Recently Discovered Etruscan Prince Is Actually A Warrior Princess

incinerated-skeleton

Archaeologists recently discovered a sealed tomb in Tuscany, Italy. It was an exciting find on its own, but once it was excavated they learned it held a body of what they thought was a 2,600-year-old Etruscan warrior prince and the ashes of his wife.

They performed a bone analysis on the skeleton and found out something amazing: the remains of the prince were actually that of a princess. Yep, a real-life Xena. Her estimated age is 35-40, and the ashes next to her belonged to a man. Confusion arose because the female skeleton appeared to be holding a spear and the male was laid to rest next to jewelry. Judith Weingarten of British School at Athens notes:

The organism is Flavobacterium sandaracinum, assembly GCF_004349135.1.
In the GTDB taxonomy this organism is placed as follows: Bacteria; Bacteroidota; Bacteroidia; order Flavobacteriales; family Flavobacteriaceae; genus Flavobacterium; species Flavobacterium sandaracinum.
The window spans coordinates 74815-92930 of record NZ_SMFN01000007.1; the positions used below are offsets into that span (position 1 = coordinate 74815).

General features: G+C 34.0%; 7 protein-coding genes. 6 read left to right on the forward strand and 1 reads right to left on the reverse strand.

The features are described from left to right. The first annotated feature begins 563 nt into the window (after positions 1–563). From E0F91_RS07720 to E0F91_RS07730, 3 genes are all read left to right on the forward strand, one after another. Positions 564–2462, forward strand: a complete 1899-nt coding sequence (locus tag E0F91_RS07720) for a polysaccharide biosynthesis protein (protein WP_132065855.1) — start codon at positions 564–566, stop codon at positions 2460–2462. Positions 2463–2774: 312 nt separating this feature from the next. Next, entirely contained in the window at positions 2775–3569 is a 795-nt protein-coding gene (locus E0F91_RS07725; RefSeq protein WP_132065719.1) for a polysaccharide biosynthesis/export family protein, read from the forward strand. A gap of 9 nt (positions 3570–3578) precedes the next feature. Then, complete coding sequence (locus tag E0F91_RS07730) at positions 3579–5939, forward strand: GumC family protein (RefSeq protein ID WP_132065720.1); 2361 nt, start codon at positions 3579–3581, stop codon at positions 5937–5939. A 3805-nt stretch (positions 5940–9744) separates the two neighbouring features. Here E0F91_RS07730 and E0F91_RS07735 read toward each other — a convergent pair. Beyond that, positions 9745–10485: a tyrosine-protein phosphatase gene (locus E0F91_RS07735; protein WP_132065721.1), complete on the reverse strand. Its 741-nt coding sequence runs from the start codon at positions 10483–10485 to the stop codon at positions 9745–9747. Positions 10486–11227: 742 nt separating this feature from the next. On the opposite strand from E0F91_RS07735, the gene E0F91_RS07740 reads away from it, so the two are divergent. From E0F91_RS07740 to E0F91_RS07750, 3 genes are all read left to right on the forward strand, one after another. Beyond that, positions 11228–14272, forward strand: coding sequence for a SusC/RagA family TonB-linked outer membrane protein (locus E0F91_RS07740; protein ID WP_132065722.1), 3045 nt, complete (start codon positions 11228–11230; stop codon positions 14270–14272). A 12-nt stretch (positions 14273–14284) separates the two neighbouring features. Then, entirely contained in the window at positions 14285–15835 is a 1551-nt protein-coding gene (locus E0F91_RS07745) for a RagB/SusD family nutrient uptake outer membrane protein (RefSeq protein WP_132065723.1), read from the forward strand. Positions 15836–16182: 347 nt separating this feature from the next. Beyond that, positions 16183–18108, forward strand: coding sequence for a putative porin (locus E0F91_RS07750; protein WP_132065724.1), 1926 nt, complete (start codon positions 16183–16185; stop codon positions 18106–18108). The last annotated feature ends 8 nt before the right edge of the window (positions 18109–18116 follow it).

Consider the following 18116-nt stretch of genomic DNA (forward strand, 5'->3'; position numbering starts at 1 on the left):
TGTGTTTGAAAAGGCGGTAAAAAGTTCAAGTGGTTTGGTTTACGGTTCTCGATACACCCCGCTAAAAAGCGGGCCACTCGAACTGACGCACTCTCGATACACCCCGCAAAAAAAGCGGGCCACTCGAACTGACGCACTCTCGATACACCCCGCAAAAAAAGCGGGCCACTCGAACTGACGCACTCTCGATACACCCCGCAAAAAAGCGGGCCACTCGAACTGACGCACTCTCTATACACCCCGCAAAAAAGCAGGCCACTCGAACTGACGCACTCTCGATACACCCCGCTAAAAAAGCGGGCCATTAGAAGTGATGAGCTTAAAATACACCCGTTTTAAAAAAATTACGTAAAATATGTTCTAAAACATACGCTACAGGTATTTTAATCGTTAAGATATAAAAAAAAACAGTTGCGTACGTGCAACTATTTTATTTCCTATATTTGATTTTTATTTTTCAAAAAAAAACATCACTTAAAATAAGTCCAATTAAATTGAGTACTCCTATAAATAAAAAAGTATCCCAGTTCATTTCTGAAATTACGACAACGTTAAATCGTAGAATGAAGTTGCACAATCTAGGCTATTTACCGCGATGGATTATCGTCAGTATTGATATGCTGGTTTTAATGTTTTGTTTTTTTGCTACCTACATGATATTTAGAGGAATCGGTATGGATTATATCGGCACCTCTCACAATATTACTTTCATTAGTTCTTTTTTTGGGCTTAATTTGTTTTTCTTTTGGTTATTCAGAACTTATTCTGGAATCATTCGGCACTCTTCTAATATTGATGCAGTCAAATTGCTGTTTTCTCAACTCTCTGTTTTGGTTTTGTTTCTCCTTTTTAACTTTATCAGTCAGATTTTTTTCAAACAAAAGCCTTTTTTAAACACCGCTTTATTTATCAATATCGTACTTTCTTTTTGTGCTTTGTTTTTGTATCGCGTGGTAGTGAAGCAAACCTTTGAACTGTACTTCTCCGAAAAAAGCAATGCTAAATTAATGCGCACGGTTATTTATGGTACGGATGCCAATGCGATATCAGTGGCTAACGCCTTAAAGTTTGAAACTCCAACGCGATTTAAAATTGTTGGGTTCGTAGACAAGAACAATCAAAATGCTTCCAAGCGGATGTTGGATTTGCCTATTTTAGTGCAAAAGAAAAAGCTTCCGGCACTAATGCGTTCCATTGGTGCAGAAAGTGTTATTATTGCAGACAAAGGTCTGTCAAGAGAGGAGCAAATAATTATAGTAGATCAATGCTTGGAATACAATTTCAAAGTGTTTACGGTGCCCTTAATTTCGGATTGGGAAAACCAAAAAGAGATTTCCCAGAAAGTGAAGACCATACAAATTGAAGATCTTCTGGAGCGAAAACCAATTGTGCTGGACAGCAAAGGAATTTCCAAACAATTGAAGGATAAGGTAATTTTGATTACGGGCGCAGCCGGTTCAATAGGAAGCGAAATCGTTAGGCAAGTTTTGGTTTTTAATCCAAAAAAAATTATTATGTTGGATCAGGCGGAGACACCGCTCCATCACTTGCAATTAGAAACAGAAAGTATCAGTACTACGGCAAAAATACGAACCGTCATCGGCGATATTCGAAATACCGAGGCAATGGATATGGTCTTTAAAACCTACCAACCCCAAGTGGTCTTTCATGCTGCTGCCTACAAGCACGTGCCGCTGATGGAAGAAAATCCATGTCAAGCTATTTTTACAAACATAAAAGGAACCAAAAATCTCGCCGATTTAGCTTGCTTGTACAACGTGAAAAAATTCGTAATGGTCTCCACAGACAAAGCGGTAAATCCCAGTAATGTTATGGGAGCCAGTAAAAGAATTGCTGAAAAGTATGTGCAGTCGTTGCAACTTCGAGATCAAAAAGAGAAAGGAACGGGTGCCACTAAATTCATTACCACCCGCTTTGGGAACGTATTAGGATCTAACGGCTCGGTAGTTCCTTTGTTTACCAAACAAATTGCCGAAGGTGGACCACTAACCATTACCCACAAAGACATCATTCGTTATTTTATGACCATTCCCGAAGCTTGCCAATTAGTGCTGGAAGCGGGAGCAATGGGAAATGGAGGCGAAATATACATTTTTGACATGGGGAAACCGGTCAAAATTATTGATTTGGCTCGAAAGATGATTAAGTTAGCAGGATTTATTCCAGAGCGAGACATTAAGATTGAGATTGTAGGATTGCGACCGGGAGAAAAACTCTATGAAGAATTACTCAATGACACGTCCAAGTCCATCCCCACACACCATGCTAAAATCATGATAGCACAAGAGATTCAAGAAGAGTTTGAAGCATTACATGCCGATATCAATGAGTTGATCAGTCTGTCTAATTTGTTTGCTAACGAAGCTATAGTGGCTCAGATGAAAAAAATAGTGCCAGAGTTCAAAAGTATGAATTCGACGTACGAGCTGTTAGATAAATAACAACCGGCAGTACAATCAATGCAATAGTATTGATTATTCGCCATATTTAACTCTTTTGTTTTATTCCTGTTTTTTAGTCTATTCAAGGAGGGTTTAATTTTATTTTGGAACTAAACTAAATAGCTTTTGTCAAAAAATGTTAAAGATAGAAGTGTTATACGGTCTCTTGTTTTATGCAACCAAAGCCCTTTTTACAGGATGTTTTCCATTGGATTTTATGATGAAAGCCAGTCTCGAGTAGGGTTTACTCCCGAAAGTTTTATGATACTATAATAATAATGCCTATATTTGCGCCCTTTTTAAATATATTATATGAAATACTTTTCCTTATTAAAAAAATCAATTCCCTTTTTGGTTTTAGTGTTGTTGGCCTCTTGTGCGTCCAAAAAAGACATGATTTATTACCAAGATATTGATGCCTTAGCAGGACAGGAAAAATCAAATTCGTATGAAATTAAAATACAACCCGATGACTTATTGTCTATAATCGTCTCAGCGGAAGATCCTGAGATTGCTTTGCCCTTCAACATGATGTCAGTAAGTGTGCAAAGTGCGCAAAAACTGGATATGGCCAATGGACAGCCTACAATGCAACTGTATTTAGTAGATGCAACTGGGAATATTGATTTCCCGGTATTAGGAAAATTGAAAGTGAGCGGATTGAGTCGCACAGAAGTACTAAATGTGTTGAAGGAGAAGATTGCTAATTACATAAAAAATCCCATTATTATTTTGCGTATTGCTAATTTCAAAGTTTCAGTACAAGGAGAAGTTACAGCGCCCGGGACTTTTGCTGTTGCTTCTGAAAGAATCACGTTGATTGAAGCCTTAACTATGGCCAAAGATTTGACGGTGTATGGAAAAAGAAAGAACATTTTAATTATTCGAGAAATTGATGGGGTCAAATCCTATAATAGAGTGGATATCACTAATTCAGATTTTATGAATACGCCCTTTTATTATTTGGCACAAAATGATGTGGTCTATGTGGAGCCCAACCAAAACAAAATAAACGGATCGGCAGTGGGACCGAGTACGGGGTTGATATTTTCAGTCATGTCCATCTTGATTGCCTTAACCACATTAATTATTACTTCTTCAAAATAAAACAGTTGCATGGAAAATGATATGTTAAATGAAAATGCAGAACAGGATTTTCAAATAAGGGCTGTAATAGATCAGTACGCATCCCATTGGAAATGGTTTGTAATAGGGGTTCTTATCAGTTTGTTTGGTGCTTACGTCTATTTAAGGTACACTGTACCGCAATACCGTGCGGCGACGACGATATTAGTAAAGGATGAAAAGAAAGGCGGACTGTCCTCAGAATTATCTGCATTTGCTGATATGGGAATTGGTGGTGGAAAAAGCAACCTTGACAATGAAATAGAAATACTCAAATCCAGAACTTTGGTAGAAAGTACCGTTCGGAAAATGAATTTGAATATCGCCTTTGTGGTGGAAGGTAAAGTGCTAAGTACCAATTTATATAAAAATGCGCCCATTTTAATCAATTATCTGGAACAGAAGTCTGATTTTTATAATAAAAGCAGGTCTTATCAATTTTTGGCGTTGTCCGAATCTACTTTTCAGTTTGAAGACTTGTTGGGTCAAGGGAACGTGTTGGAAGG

“Until very recently, and sadly still in some countries, sex determination is based on grave goods. And that, in turn, is based almost entirely on our preconceptions. A clear illustration is jewelry: We associate jewelry with women, but that is nonsense in much of the ancient world,” Weingarten said. “Guys liked bling, too.”

However, there is still some debate about the meaning of the spear. The expedition leader, Alessandro Mandolesi, believes that the spear was placed between the man and the woman as a symbol of unity—meaning that the woman wasn’t actually a warrior. Judith Weingarten believes that the spear was clearly buried with the woman.

Either way, I hope the surprising turn results in future discoveries being presented without assumptions about sexes before a full scientific analysis is conducted.

(LiveScience via TMS)

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